Scraptiidae - Anaspis nr. rufa - undescribed species
Anaspis nr. rufa - undescribed species
Size: 3.64 mm
Group Guild Status
Eutroglophile Unknown Uncommon
This small (3.5 to 4.0 mm in length) beetle initially proved to be quite enigmatic. Prior to and through the recent study the beetles were known only from five recorded occurrences (consisting of 8 individuals; all apparently females) that were sampled between 2005 and 2011; all of which were found drowned in the environmental monitoring station evaporation pan at Grand Central Station. Most of the specimens retrieved from the evaporation pan were in poor condition, some consisting of merely an aggregation of disarticulated parts. Fortunately, one of the specimens was complete enough to permit identification.
Species in the family (Scraptiidae) are typically associated with flowers or occur beneath bark of trees (Triplehorn and Johnson 2004). However, A. rufa is reported to be mycetophagous (fungivorous) (Majka 2010). The species was reported from late Quaternary wood rat (packrat) middens at Bida Cave in northern Arizona, south of the confluence of the Colorado and Little Colorado rivers. Its presence in wood rat middens was interpreted as a potential commensal association, with the beetles likely feeding on wood rat nest materials or the midden waste pile. The age of the sample was dated between 28 and 21 kya (Elias et al. 1992). The fungivorous habit of the species ties in nicely with its presence in mammal nests, and we suspect that the beetles are commensally associated with wood rats that live in the collapsed Entrance Sink at Kartchner Caverns. In this situation the beetles (particularly the larvae) may feed on molds associated with vegetation elements of the wood rat nests and/or on wood rat fecal material. Long-term commensal associations of these beetles with wood rats in cave entrance areas could conceivably eventually result in evolution of eutroglophilic populations.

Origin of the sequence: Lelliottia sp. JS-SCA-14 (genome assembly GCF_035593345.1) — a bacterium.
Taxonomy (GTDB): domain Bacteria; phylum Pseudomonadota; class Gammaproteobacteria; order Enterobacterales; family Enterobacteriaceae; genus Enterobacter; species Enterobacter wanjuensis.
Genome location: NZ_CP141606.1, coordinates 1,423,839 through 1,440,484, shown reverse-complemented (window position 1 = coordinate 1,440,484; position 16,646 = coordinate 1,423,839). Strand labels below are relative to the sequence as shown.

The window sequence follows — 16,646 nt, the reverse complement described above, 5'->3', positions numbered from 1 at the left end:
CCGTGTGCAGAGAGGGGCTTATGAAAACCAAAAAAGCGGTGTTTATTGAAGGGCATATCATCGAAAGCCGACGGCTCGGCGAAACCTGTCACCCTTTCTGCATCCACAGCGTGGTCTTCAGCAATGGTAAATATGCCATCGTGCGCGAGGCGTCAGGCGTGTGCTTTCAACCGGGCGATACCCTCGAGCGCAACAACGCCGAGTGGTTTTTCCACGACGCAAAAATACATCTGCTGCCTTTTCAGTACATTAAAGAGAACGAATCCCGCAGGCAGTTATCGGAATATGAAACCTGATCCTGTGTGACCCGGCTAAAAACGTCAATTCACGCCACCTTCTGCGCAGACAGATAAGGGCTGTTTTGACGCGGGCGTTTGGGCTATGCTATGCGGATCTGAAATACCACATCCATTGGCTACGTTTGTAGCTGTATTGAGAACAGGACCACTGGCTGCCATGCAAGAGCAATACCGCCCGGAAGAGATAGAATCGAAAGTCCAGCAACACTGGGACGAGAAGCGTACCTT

Only a single live animal has been found in the cave to date, beneath a rock in the Crinoid Room. The Crinoid Room is the first room in the cave inside the collapsed Entrance Sink. Wood rats (Neotoma sp.) are established in the Entrance Sink area, and finding a live beetle in this area supports the proposed wood rat nest association for the species. Assuming the beetles are ecologically linked with the wood rats, it seems odd that they would penetrate as deep into the cave as Grand Central Station (approximately 60 meters distant) where there is no wood rat activity. Obviously they are attracted (fatally it turns out) to the water at the EMS station, but this seems counter-intuitive for a species adapted to a dry habitat such as wood rat middens. There are numerous EMS stations throughout the cave, and the species has so far been found only at the Grand Central Station EMS site. However, the Grand Central EMS site is the closest one to the Entrance Sink area where the single live animal was found.
Based on our limited data set the species seems to have a long-term presence in the cave (records spanning an eight year period), appears to be localized in the cave, and we therefore consider it a regular element of the cave fauna. We suspect the animal is a eutroglophile. We believe that the population represents an undescribed species.
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